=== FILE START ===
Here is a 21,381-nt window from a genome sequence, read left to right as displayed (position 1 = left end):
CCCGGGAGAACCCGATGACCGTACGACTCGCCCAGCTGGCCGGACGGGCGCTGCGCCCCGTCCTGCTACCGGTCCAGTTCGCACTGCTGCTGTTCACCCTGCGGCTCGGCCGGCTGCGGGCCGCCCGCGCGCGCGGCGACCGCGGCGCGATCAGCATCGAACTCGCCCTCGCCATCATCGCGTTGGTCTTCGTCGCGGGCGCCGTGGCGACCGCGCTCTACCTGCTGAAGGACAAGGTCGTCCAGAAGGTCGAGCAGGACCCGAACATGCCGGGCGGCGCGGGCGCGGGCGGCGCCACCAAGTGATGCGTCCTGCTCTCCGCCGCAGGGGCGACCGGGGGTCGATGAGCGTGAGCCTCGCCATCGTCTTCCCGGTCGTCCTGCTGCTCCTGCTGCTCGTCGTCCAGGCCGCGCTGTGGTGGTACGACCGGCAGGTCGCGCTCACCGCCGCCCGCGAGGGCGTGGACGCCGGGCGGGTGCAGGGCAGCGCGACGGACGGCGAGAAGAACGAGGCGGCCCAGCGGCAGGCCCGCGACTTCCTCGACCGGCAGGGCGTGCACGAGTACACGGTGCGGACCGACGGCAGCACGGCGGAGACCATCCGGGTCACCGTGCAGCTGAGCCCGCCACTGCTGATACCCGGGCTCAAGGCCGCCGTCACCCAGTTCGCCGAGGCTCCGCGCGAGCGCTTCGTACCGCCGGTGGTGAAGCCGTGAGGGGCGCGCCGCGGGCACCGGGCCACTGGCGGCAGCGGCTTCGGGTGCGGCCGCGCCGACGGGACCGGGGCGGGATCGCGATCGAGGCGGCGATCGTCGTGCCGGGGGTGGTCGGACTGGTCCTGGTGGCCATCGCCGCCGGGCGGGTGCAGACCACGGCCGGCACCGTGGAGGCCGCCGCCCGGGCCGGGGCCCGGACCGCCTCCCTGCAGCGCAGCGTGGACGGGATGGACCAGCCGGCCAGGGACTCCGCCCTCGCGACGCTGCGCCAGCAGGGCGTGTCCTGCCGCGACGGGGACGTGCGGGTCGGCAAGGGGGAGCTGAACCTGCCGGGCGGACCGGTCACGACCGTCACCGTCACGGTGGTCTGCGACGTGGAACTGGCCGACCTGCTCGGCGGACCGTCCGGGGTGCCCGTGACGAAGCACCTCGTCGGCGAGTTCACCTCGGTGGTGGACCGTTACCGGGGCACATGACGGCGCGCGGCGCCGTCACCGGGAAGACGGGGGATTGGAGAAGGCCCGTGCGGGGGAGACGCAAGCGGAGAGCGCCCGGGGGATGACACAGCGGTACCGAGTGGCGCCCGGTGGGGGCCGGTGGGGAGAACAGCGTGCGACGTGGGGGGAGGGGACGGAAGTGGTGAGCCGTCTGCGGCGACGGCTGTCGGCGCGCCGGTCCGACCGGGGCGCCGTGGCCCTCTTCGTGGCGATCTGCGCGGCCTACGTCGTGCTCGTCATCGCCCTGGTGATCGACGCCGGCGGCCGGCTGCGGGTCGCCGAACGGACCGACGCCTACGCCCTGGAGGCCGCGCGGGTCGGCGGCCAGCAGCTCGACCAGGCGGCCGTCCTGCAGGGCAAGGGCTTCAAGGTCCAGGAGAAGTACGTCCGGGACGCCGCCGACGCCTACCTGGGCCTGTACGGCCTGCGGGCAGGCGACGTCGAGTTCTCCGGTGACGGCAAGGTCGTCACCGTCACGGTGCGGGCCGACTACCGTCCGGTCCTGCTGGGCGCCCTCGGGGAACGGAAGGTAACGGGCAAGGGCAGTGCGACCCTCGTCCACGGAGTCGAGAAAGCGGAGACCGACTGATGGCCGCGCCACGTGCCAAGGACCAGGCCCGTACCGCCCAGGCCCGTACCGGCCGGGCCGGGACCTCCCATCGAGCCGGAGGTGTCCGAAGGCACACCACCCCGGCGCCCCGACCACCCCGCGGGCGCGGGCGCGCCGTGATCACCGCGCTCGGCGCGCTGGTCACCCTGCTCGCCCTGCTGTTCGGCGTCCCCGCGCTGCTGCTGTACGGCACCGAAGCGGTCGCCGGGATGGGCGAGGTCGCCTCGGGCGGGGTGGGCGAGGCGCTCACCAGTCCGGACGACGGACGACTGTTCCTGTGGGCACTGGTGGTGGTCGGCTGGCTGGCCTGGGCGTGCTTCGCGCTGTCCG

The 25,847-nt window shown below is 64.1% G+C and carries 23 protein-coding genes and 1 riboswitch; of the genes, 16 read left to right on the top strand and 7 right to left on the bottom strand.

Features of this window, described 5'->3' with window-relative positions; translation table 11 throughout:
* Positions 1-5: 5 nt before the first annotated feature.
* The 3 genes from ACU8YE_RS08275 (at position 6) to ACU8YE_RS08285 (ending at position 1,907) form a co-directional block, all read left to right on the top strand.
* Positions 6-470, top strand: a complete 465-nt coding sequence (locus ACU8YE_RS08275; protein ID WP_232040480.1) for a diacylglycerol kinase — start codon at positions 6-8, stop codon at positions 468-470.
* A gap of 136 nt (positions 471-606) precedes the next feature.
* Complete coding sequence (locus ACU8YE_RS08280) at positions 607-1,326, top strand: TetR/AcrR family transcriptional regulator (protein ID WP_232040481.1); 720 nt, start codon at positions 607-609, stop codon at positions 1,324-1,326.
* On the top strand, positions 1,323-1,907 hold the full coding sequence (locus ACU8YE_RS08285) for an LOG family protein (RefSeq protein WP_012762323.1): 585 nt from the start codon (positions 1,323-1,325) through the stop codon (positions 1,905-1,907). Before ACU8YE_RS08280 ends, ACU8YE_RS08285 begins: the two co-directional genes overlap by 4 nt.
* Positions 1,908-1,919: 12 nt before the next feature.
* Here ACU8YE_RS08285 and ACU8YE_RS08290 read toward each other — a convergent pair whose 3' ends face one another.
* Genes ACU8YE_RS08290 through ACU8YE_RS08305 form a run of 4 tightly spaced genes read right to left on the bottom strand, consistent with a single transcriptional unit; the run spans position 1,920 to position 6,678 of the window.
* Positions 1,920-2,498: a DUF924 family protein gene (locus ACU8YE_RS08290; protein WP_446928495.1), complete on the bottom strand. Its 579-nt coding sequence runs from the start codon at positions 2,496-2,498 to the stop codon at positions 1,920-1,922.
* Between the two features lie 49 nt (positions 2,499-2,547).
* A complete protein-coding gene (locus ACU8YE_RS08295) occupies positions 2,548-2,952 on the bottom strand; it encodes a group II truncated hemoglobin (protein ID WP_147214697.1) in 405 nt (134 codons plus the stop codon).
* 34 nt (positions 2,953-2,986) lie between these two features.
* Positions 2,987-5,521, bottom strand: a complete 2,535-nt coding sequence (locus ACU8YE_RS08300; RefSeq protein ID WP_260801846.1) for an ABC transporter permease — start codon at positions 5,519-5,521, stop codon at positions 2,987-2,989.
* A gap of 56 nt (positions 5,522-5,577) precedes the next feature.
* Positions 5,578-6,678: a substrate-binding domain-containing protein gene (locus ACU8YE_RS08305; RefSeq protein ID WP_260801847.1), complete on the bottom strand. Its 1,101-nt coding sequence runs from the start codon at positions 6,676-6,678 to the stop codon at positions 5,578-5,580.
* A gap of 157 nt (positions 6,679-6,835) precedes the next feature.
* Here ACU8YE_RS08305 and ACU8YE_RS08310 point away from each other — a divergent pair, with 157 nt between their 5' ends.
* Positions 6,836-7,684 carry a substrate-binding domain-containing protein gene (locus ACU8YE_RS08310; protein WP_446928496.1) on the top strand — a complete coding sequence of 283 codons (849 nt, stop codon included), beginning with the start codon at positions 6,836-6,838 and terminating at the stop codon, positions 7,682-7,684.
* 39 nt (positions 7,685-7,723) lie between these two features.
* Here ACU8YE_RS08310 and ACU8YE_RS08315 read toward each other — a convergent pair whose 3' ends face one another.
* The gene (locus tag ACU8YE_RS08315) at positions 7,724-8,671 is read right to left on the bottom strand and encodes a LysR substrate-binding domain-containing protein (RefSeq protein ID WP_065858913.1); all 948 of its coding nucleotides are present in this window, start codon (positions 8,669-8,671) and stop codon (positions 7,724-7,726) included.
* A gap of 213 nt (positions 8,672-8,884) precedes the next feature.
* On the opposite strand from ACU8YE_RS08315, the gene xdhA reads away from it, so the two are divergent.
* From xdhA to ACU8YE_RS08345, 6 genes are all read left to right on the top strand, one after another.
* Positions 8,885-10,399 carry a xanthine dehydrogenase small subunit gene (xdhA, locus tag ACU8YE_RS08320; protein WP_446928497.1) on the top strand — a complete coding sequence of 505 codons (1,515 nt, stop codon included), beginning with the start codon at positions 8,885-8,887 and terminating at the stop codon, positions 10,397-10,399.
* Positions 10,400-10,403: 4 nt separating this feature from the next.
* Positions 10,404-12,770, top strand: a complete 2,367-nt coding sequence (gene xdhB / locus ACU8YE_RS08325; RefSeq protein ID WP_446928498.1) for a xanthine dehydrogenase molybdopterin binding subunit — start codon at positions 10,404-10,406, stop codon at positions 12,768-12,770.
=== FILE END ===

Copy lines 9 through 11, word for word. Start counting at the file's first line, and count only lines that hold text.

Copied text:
* Complete coding sequence (locus ACU8YE_RS08280) at positions 607-1,326, top strand: TetR/AcrR family transcriptional regulator (protein ID WP_232040481.1); 720 nt, start codon at positions 607-609, stop codon at positions 1,324-1,326.
* On the top strand, positions 1,323-1,907 hold the full coding sequence (locus ACU8YE_RS08285) for an LOG family protein (RefSeq protein WP_012762323.1): 585 nt from the start codon (positions 1,323-1,325) through the stop codon (positions 1,905-1,907). Before ACU8YE_RS08280 ends, ACU8YE_RS08285 begins: the two co-directional genes overlap by 4 nt.
* Positions 1,908-1,919: 12 nt before the next feature.